Outrage at soaring insulin prices in the USA has been increasing. More patients and families are speaking out against unaffordable costs for life-saving medication than ever before. In response, two of the 'Big Three' insulin makers (who control over 90% of the insulin market) have recently made moves to combat this anger.
Novo Nordisk has committed to capping price increases on its insulin products to no more than 9.9% per year (roughly ten times the rate of inflation). Their website reads: “We will support that by limiting any potential future list price increases for our medicines to no more than single-digit percentages annually.” Eli Lilly has announced a 40% discount on their insulin through working with a 3rd party company called Blink Health. Sanofi has not yet made any announcements on insulin affordability.
We at T1International remain deeply concerned. The Big Three companies continue to meet with only a select group of patient advocates and they continually fail to listen and include the voices of the most vulnerable people living with diabetes.
We have heard many concerns from our supporters and fellow advocates. They feel the measures announced by Novo Nordisk and Eli Lilly will not help those most in need. We fear these announcements are not a sign of real change but that they are designed to placate the large and growing numbers of people speaking out. Taken by themselves, they will do very little to tackle the root of the problem: unaffordable insulin costs.
Novo Nordisk’s commitment to "only" increase insulin prices by single digits each year means nothing to those who have to choose to pay rent or buy insulin. We know that annual insulin costs in the USA rose by more than 200% in a ten year period (from $231 in 2002 to $736 in 2013), according to a study in the Journal of the American Medical Association. Costs are already highly unaffordable so ANY increase, no matter what percentage, is going to continue to keep life-saving medicine out of the hands of those who need it.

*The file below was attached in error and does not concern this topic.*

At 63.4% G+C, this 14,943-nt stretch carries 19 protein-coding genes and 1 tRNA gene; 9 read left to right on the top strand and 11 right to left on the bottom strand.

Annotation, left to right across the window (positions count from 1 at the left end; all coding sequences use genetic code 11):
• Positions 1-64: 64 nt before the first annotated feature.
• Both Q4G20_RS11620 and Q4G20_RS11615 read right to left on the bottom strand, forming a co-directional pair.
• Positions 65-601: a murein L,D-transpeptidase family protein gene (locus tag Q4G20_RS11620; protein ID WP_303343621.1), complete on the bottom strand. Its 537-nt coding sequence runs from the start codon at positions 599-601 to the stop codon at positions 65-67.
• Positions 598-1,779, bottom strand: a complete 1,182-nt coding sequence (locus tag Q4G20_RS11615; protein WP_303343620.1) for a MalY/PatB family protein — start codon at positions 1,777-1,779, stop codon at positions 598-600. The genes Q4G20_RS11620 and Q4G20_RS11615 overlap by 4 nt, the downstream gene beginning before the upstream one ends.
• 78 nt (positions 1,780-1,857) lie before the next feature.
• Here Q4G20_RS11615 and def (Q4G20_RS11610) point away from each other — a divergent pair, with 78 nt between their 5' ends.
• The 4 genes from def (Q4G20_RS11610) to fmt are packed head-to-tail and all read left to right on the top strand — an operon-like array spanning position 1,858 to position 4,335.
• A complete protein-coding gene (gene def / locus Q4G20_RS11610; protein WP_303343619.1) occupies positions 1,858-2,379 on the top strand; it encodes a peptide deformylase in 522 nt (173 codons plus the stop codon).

The other commitment made by Novo to “transform the drug pricing system” is incredibly vague. The company continues to blame an “incredibly complex” drug pricing system, which they claim to have little control over. Their vow to “reduce the burden of out-of-pocket costs to patients” sounds promising. However, with no information or practical steps they are taking to make this happen, we will not be holding our breath.
As far as Eli Lilly’s new discount program goes, it is problematic to say the least. At most only 10% of people in need will actually benefit. That estimate is coming from the company itself. This “discount” is worrying for many reasons.
Firstly, an app or computer access is required to get the discount. People without a smart phone or internet are going to be among those who most need a discount in the first place. If you are one of those people who needs insulin but has no phone or computer, you are out of luck. Involving another third party (Blink Health) will only further complicate insulin purchasing. We believe this could potentially lead to higher costs because this third party company will need to get their cut of the profits amidst this process. We wonder why Lilly wouldn't simply discount the insulin themselves or expand their patient assistance programs?
These companies have increased the prices of some of their insulin at exactly the same rates over time. Now they have both announced certain measures to support patients. Sadly, we do not believe these measures are taken in good faith and do not trust that they will help enough people. We cannot applaud these efforts while so many people are suffering avoidable hardship and death.
We also see no sign that these companies are doing anything tangible outside of the USA to increase affordability of their products on a large scale. Our survey this year looked at out-of-pocket costs for insulin and diabetes supplies all over the world. The costs of people’s drugs and diabetes supplies can take up 70% of a person’s income. This is unacceptable. It is clear that worldwide insulin costs have no consistency and are unaffordable for tens of millions.
We call on Eli Lilly, Novo Nordisk, and Sanofi to be transparent in the actual prices they set for insulin. They should set a price that is fair and affordable for everyone. If it really is the PBMs or the “complex system” that are to blame, these companies should have no problem sharing their prices. With billions of dollars in profit annually, they have the power to radically improve the lives of millions of their customers. Eli Lilly, Novo Nordisk, and Sanofi: we implore you to trim your enormous profit margins and lower the cost of insulin across the board.